It was the time when women were ambitious and they danced around in a freedom bubble. They had a unique voice in the society. They had impeccable style. They even had ridiculously voluminous hair. It was 1972, when one strong-minded and passionate Sydney girl decided to change the way women were seen in society.
She gave birth to a revolutionary publication that gave women power in their workplace and in the bedrooms.
She wasÂ Ita Buttrose, the editor of Australia\’s first-ever CLEO magazine. Along withÂ Kerry Packer, Ita created a magazine that gave women a fresh, bold and naughty insight into what it\’s really like to be a woman in the â€˜70s.
Today, we\’re getting an insight into how it all started in ABC1\’s brand new series,Â Paper Giants: The Birth of Cleo. This two-part TV mini-series stars 2011\’s Gold Logie nominee, Asher Keddie in the lead and Rob Carlton portraying Packer\’s character.
When acclaimed director,Â Daina Reid, was told about the series idea, she knew this story had to be narrated to the audience.
“It was a revelation and I said, we must do it. It was really important for us to tell a story about Australia\’s development and time. Politically, ideologically and fashion wise, it just had to be done,” says Reid.
Ironically, Reid is not a glossy magazine reader, but when she flicked through the first issue of CLEO (for research purpose), she was “blown away by the political content and intelligence of the magazine”.
“Ita now says, back then was real journalism, women’s journalism. At that time, there was a big political change. Things changed after the war in the ’50s and that\’s what the magazine reflected.”
The first issue of CLEO in 1972 redefined freedom and presented an emancipated woman to the country. Reid says this magazine was a comfort pillow for Australian housewives.
“Women could love their bodies, be active sexually, they could move forward in society, have a career and have a children too. It was a big party of events,” says the director.
Reid says the content in today\’s magazines has moved away from politics and is more fashion forward.
“Some people say it’s frivolous but if you look back at the history books, fashion is what you look at. You see what people are wearing. But whether or not it\’s serving the society, I don\’t know.”
The director of this real story had lots more to say about the cast, filming, fashion and of course, working with Asher Keddie and we have an exclusive interview with her:
Shitika: What were the challenges you faced in making a series that\’s based on events from three decades ago?
Daina: Depicting real people is quite confronting and you have real obligation to get them right, pay them respect and also create a good drama so people keep watching. But actors work towards characters regardless of the era.Â I worked very closely with the production designer to give the actors a world in which they were to move.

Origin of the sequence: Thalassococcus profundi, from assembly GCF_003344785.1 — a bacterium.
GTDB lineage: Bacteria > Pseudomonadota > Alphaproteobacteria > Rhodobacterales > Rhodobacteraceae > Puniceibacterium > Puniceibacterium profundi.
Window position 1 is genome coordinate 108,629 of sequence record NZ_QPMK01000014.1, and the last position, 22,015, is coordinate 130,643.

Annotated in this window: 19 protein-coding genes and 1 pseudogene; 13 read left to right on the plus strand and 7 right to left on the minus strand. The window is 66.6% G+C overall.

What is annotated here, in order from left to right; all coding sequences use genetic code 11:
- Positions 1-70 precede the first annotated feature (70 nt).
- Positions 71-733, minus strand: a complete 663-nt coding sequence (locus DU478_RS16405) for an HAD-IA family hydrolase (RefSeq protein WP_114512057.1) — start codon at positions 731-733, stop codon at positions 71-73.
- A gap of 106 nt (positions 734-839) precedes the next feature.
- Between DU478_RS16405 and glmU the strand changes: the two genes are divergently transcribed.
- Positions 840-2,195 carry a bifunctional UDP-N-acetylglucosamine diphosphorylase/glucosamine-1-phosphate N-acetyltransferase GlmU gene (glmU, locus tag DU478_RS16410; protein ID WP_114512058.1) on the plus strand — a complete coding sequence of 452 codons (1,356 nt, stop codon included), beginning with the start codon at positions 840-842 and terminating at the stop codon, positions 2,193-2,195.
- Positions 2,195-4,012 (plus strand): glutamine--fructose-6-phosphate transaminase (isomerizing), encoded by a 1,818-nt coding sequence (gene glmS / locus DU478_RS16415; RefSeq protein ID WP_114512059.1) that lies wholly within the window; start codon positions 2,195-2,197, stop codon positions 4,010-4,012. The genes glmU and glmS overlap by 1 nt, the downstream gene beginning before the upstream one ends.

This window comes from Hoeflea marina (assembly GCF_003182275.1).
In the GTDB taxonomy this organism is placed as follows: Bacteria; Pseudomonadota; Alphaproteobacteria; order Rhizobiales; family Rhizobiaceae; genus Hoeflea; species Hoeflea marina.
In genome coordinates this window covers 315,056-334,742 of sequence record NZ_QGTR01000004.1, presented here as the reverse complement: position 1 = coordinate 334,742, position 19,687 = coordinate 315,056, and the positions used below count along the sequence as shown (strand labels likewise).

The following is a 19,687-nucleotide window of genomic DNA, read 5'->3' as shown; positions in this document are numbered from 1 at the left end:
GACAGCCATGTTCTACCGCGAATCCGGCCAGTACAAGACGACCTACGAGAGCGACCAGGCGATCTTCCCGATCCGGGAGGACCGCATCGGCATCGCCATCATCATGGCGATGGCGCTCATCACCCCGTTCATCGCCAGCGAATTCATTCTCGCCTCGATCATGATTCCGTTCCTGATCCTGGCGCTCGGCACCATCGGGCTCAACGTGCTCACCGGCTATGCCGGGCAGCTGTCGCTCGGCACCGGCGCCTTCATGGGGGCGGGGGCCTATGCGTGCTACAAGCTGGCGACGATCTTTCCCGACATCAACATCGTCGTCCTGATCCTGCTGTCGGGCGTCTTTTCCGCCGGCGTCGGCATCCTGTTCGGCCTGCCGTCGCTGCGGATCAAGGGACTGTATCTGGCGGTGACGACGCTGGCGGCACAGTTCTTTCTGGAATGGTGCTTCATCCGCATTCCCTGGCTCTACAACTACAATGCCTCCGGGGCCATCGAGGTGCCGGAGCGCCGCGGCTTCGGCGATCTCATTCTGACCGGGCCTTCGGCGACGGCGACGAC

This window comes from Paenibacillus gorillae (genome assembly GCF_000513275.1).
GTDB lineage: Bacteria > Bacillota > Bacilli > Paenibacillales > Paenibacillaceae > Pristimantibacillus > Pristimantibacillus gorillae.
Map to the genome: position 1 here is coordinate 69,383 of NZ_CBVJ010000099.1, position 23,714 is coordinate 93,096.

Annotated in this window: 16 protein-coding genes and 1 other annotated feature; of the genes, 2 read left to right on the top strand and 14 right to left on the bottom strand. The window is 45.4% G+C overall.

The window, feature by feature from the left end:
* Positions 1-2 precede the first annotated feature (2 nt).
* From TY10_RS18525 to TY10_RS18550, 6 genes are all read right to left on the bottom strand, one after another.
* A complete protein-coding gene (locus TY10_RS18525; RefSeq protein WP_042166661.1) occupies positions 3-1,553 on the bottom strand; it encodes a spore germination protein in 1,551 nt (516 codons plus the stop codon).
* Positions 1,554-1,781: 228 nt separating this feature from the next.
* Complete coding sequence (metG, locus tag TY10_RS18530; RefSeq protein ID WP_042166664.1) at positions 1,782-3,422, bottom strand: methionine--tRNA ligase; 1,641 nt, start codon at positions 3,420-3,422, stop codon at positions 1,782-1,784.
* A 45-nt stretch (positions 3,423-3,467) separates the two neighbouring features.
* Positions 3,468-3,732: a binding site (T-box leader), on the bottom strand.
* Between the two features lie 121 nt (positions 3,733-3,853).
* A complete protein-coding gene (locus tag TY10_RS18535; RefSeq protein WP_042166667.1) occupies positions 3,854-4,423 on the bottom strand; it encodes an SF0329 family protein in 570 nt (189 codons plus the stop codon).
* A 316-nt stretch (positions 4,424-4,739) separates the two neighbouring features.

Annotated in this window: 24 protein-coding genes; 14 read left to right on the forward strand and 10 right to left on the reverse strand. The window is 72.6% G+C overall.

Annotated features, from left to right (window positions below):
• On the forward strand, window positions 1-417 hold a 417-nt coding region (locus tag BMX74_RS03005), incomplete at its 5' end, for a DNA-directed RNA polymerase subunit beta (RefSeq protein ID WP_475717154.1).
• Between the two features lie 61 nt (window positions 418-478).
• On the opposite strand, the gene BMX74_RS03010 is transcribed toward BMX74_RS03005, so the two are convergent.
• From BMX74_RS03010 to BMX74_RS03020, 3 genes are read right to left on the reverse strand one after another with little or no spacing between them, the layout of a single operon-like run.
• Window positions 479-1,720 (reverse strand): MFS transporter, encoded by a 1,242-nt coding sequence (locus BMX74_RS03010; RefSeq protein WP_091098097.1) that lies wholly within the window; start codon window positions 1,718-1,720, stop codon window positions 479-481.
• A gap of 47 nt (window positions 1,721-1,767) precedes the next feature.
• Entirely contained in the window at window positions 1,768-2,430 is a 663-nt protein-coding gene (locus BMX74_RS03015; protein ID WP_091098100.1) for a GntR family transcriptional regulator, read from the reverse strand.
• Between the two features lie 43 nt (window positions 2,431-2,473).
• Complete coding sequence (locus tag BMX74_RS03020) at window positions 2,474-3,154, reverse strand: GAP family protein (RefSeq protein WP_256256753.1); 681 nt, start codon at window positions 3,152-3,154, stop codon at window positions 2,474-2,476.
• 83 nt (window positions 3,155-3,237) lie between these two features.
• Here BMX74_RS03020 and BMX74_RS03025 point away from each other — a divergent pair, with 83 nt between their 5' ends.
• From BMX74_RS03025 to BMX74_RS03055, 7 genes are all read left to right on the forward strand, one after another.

Shitika: How different was Australia in the 1970s, filming wise?
Daina: We spoke differently and that was a challenge for the actors. All newsreaders sounded more British. Then subtle changes like the way women held themselves. The actors rehearsed in a way that indicated a different time.
Shitika: How was it working with Asher Keddie?
Daina: Invaluable. Brilliant. Amazing. Incredible. She is a highly intelligent and intuitive woman, who understands the text and the whole piece in the way the director has to. It\’s rewarding for a director to work with an actor who brings life to a script.
Shitika: From a director\’s perspective, what did Asher have to do to step into Ita\’s shoes?
Daina: Asher has an innate elegance and poise which worked really well because Ita is the same. She has played real-life people before, so she knows the game. But we were dealing with a very famous lead here. Ita\’s voice and speech is very different, so Asher adopted that. She worked physically to create Ita\’s look. She did a detailed work on the script and then used her instincts to create the character.
Shitika: How was it having Ita on the sets?
Daina: Ita worked with the writer for a very long time and was heavily involved with that, but I think she let everyone have their space once we started shooting. She was there on day one, but that’s it. It is pretty tough to play a real person who is alive and have them there on set.
Shitika: The sets of Paper Giants was obviously heavily female oriented. Was that ever an issue?
Daina: I am a mother of two and work every day as a director. It wouldn\’t have happened if it weren\’t for the women we\’re portraying in this series. Ita Buttrose was back at work after six weeks of giving birth to her child. She edited a magazine and revolutionised what it’s like for a woman to multitask. It was liberating and exhilarating to be surrounded by such powerful and respectful women.
Shitika: Tell me about the fashion in the show.
Daina: Fashion was as important to us as the characters. One of the most exciting things about the production was having all the vintage stuff.Â Our costume designer, Nina Edwards, flew around the country to find the best and we just said, ‘Go for it’. Most of the clothes were made out of polyester and the cast was melting in them on set, but it looked great. You\’ll see!
The actors also got a sense of nostalgia, as they were moving around the set in beautiful vintage cars from the â€˜70s. It was so glamourous.
Paper Giants: The Birth of Cleo, Part 1 screens this Sunday, April 17 at 8.30pm on ABC1. And you can watch Part 2 on Monday, April 18 at 8.30pm.
If you missed Sassi’s post on the first look and preview of the series. Check it out here.
I wouldn’t miss it for the world.
Category: Film & TV
Sites That Link to this Post
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- Ita Buttrose Covers Australian Women's Weekly September 2011 Issue | Sassi Sam Girlie Gossip Files | 1 September , 2011
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